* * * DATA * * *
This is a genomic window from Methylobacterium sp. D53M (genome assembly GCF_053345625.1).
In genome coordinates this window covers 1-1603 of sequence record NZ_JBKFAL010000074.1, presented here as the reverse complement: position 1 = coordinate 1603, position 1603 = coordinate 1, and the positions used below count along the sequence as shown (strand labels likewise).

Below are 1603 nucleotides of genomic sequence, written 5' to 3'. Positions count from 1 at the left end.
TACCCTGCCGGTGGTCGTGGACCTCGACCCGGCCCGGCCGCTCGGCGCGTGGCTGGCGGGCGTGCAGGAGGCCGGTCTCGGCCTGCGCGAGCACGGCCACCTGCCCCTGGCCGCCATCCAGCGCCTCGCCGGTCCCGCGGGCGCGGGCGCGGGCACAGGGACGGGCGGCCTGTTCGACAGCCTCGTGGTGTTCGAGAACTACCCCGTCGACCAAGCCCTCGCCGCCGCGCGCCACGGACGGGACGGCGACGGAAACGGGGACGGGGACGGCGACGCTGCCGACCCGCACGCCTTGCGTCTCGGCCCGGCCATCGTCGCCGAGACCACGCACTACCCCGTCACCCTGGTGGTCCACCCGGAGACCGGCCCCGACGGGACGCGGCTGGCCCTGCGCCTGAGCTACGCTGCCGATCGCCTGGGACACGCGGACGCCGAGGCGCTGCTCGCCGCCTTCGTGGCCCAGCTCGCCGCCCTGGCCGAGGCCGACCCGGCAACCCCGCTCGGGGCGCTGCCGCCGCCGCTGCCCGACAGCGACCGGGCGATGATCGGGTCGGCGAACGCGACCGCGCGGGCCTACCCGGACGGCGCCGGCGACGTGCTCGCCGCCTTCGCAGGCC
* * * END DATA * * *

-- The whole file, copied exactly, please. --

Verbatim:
This is a genomic window from Methylobacterium sp. D53M (genome assembly GCF_053345625.1).
In genome coordinates this window covers 1-1603 of sequence record NZ_JBKFAL010000074.1, presented here as the reverse complement: position 1 = coordinate 1603, position 1603 = coordinate 1, and the positions used below count along the sequence as shown (strand labels likewise).

Below are 1603 nucleotides of genomic sequence, written 5' to 3'. Positions count from 1 at the left end.
TACCCTGCCGGTGGTCGTGGACCTCGACCCGGCCCGGCCGCTCGGCGCGTGGCTGGCGGGCGTGCAGGAGGCCGGTCTCGGCCTGCGCGAGCACGGCCACCTGCCCCTGGCCGCCATCCAGCGCCTCGCCGGTCCCGCGGGCGCGGGCGCGGGCACAGGGACGGGCGGCCTGTTCGACAGCCTCGTGGTGTTCGAGAACTACCCCGTCGACCAAGCCCTCGCCGCCGCGCGCCACGGACGGGACGGCGACGGAAACGGGGACGGGGACGGCGACGCTGCCGACCCGCACGCCTTGCGTCTCGGCCCGGCCATCGTCGCCGAGACCACGCACTACCCCGTCACCCTGGTGGTCCACCCGGAGACCGGCCCCGACGGGACGCGGCTGGCCCTGCGCCTGAGCTACGCTGCCGATCGCCTGGGACACGCGGACGCCGAGGCGCTGCTCGCCGCCTTCGTGGCCCAGCTCGCCGCCCTGGCCGAGGCCGACCCGGCAACCCCGCTCGGGGCGCTGCCGCCGCCGCTGCCCGACAGCGACCGGGCGATGATCGGGTCGGCGAACGCGACCGCGCGGGCCTACCCGGACGGCGCCGGCGACGTGCTCGCCGCCTTCGCAGGCC